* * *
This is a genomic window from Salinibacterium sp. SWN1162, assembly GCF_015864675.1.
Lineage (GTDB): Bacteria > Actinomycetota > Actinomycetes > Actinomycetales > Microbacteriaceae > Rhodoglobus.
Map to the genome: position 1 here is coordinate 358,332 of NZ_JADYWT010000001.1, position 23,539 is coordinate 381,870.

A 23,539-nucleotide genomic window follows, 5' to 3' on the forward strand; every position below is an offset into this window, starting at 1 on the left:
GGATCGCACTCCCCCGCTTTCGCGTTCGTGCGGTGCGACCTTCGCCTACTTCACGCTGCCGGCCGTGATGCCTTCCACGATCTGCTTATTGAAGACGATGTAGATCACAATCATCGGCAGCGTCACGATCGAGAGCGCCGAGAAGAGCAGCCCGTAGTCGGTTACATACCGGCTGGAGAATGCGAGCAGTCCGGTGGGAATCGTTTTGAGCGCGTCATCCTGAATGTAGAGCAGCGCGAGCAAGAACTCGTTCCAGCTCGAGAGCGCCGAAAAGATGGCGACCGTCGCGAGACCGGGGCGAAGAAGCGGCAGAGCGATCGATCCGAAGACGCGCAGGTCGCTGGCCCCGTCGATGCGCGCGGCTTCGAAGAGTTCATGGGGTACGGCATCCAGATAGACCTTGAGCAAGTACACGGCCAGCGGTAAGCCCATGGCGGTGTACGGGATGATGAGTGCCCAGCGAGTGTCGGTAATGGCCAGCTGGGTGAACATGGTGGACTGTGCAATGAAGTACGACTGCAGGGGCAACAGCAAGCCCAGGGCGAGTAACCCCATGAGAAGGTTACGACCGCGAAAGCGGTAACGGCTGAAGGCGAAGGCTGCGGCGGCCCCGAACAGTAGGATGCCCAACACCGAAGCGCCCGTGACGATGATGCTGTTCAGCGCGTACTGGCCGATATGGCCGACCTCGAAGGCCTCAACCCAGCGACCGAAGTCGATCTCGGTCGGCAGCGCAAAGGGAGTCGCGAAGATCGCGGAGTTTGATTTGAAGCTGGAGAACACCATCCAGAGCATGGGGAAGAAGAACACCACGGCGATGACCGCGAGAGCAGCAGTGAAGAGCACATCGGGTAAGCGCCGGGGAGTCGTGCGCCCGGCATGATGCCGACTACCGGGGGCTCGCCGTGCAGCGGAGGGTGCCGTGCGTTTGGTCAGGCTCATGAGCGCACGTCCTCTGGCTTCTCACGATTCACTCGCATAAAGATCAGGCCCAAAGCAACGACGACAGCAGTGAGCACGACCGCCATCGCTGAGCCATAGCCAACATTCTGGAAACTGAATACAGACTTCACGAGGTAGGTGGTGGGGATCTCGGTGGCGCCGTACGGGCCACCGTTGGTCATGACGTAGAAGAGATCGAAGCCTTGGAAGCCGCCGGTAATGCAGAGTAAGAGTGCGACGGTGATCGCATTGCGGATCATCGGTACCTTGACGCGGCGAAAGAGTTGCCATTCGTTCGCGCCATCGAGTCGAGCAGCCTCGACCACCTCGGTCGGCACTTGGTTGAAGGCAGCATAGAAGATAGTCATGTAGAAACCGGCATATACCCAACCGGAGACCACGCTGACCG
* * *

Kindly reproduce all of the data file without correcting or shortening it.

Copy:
This is a genomic window from Salinibacterium sp. SWN1162, assembly GCF_015864675.1.
Lineage (GTDB): Bacteria > Actinomycetota > Actinomycetes > Actinomycetales > Microbacteriaceae > Rhodoglobus.
Map to the genome: position 1 here is coordinate 358,332 of NZ_JADYWT010000001.1, position 23,539 is coordinate 381,870.

A 23,539-nucleotide genomic window follows, 5' to 3' on the forward strand; every position below is an offset into this window, starting at 1 on the left:
GGATCGCACTCCCCCGCTTTCGCGTTCGTGCGGTGCGACCTTCGCCTACTTCACGCTGCCGGCCGTGATGCCTTCCACGATCTGCTTATTGAAGACGATGTAGATCACAATCATCGGCAGCGTCACGATCGAGAGCGCCGAGAAGAGCAGCCCGTAGTCGGTTACATACCGGCTGGAGAATGCGAGCAGTCCGGTGGGAATCGTTTTGAGCGCGTCATCCTGAATGTAGAGCAGCGCGAGCAAGAACTCGTTCCAGCTCGAGAGCGCCGAAAAGATGGCGACCGTCGCGAGACCGGGGCGAAGAAGCGGCAGAGCGATCGATCCGAAGACGCGCAGGTCGCTGGCCCCGTCGATGCGCGCGGCTTCGAAGAGTTCATGGGGTACGGCATCCAGATAGACCTTGAGCAAGTACACGGCCAGCGGTAAGCCCATGGCGGTGTACGGGATGATGAGTGCCCAGCGAGTGTCGGTAATGGCCAGCTGGGTGAACATGGTGGACTGTGCAATGAAGTACGACTGCAGGGGCAACAGCAAGCCCAGGGCGAGTAACCCCATGAGAAGGTTACGACCGCGAAAGCGGTAACGGCTGAAGGCGAAGGCTGCGGCGGCCCCGAACAGTAGGATGCCCAACACCGAAGCGCCCGTGACGATGATGCTGTTCAGCGCGTACTGGCCGATATGGCCGACCTCGAAGGCCTCAACCCAGCGACCGAAGTCGATCTCGGTCGGCAGCGCAAAGGGAGTCGCGAAGATCGCGGAGTTTGATTTGAAGCTGGAGAACACCATCCAGAGCATGGGGAAGAAGAACACCACGGCGATGACCGCGAGAGCAGCAGTGAAGAGCACATCGGGTAAGCGCCGGGGAGTCGTGCGCCCGGCATGATGCCGACTACCGGGGGCTCGCCGTGCAGCGGAGGGTGCCGTGCGTTTGGTCAGGCTCATGAGCGCACGTCCTCTGGCTTCTCACGATTCACTCGCATAAAGATCAGGCCCAAAGCAACGACGACAGCAGTGAGCACGACCGCCATCGCTGAGCCATAGCCAACATTCTGGAAACTGAATACAGACTTCACGAGGTAGGTGGTGGGGATCTCGGTGGCGCCGTACGGGCCACCGTTGGTCATGACGTAGAAGAGATCGAAGCCTTGGAAGCCGCCGGTAATGCAGAGTAAGAGTGCGACGGTGATCGCATTGCGGATCATCGGTACCTTGACGCGGCGAAAGAGTTGCCATTCGTTCGCGCCATCGAGTCGAGCAGCCTCGACCACCTCGGTCGGCACTTGGTTGAAGGCAGCATAGAAGATAGTCATGTAGAAACCGGCATATACCCAACCGGAGACCACGCTGACCG